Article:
Thursday, January 7, 2010

In the Beginning...

In the fall of 2009, Kevin Courrier, Shlomo Schwartzberg and David Churchill met to discuss the possibility of setting up a website for film and popular culture critics who had once worked professionally in the media, but were now making their living doing other work. By the way, they didn’t eagerly choose to leave the profession. In the case of Kevin and Shlomo, a combination of unethical practices by their recent publications and the desire in their editors (or producers) for more “consumer-friendly” movie reviewers, left them seeking other alternative routes. David Churchill, on the other hand, saw the writing on the wall years earlier and - unhappy at what he saw coming – abandoned the profession in 1989.

What we perceived over time was a critical community that was becoming more defined and driven by blatant careerism, consumer reporting and a conformity among cliques rather than a pursuit of the world of ideas. Various broadcasters and publications, sensing fragile egos, soon began using economics as a pretense to begin firing their critics while simultaneously creating fear in those who did not wish to lose their jobs. We ventured to ply our trade elsewhere. While doing Critics At Large denies us the monetary rewards that we once earned, we can at least now have an autonomy that we were rapidly losing in the mainstream media. On a website, we could freely comment on matters in the popular arts that both excite and concern us. Shortly after we started the site, though, other writers signed up who were untainted by our experiences. They joined because they relished the freedom to discover their own voices which was the cornerstone of our goals. The focal point of Critics at Large then was to promote independent views on the cultural arts.

In the upcoming posts, Shlomo Schwartzberg, one of our veteran film critics, will unveil the movie behind the hype of Avatar, David Churchill will appraise the TV show Battlestar Galatica and Kevin Courrier will ponder the timeless voice of Blind Willie Johnson. Susan Green of Burlington, Vermont, and our other veteran film critic, has also joined us to contribute her sharp observations on movies, popular culture and politics. Andrew Dupuis, a recent graduate of the film program of Brock University, will also contribute thoughtful observations on genre pictures. Producer, director, musician and writer John Corcelli will discuss interesting areas of both theater and music. Mark Clamen will offer thoughtful analysis of the best-and worst-in television. Laura Warner has a varied interest in music, fashion, books and new technology. Deirdre Kelly will provide her insightful perspectives on dance. Mari-Beth Slade will explore a wide gamut from magazines to Young Adult fiction. David Kidney brings his sharp observations to popular music. Steve Vineberg takes us deeper into theatre. Catharine Charlesworth takes us into new horizons with examinations into the graphic novel. Amanda Shubert discusses the visual arts with her own distinct brand of poetic lyricism and insight.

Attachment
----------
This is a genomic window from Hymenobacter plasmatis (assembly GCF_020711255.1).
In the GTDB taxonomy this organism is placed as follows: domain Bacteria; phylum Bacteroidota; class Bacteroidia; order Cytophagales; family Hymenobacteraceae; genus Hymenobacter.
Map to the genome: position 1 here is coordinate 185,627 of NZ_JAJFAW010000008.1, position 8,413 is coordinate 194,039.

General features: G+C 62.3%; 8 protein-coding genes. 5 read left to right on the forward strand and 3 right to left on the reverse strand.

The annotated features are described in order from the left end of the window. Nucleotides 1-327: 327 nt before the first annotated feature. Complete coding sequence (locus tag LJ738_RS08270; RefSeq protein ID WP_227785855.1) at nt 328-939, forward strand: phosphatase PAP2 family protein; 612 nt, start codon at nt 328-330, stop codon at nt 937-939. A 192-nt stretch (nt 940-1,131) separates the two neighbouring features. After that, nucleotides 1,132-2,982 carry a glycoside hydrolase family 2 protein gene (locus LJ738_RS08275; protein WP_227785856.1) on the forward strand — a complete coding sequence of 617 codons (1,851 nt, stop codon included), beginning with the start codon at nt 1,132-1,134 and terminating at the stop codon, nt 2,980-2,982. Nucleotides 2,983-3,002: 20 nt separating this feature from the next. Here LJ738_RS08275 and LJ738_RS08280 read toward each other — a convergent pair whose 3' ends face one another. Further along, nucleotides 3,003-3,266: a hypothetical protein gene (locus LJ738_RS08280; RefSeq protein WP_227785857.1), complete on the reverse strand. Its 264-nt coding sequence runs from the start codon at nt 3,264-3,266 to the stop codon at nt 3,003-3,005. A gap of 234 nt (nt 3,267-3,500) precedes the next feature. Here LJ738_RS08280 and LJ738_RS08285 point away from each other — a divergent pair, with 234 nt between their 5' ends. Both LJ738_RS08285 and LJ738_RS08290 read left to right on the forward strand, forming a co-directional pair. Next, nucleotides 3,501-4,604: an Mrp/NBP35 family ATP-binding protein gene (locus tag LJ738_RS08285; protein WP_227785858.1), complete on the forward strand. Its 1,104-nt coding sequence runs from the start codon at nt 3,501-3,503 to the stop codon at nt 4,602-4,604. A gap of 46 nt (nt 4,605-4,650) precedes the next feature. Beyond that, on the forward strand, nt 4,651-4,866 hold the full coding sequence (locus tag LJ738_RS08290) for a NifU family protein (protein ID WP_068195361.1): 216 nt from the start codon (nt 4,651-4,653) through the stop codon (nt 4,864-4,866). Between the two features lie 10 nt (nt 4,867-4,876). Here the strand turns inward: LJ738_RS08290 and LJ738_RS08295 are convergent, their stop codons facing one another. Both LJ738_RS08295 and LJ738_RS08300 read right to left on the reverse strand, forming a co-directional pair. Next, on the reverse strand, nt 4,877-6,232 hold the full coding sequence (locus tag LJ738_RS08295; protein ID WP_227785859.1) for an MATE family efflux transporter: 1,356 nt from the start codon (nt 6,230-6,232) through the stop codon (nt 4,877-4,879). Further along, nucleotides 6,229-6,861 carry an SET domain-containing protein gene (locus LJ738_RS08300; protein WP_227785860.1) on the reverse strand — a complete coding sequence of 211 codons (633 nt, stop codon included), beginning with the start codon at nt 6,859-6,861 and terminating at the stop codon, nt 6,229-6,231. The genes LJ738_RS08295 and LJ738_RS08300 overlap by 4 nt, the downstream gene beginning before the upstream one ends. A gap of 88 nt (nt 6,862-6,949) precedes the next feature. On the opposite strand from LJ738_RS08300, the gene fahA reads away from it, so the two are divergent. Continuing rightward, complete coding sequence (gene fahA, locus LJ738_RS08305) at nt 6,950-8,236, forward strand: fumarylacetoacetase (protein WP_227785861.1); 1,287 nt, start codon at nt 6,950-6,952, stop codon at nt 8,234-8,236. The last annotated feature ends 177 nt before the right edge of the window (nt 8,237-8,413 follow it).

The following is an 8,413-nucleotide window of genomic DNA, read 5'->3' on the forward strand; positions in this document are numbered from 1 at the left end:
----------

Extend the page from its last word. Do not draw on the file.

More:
We hope to stay on top of current fashions and trends, but we don’t seek to become fashionably trendy. From time to time, we will happily digress from whatever buzz happens to be in the air. But later this month, as a group, we do plan to have our own alternative views on the so-called “alternative” Best of the Decade film poll recently released by various film curators. We welcome all comments to our postings. The spirit of democracy in the arts is something we strongly cherish. We feel this spirit has been somewhat jeopardized by a desire generally among certain publications and broadcasters to be hot and happening rather than providing sometimes provocative, but intelligent discourse. Our efforts in the days to come will hopefully live up to our claims.

Just so you know who you are reading and where we once (or still do) ply our trade, here are the bios:

David Churchill has been a professional writer for over 25 years. As a freelance writer, he has worked as a film critic for numerous publications, including The Toronto Star Video Magazine, Now Weekly and Cinema Canada. He also wrote about the business of film for Strategy Magazine, The Hollywood Reporter and was the Canadian correspondent for 15 years for the US-based magazine Location Update/P3 Update. For T.O. Magazine, he wrote about poetry competitions, archaeology and architecture. He has also written two screenplays. One, The Sleeping Dog, received development money in 1991 from Astral Media's The Harold Greenberg Fund. He currently works in the publications section of the Vintages department of the LCBO where he writes about wine and spirits. He has published his first novel, entitled The Empire of Death. He is currently working on a second one, Churchill lives north of Toronto in Unionville with his wife, Rose.

Deirdre Kelly is a journalist (The Globe and Mail) and internationally recognized dance critic. She is also the author of the national best-selling memoir, Paris Times Eight (Greystone Books/Douglas & McIntyre). Visit her website for more information,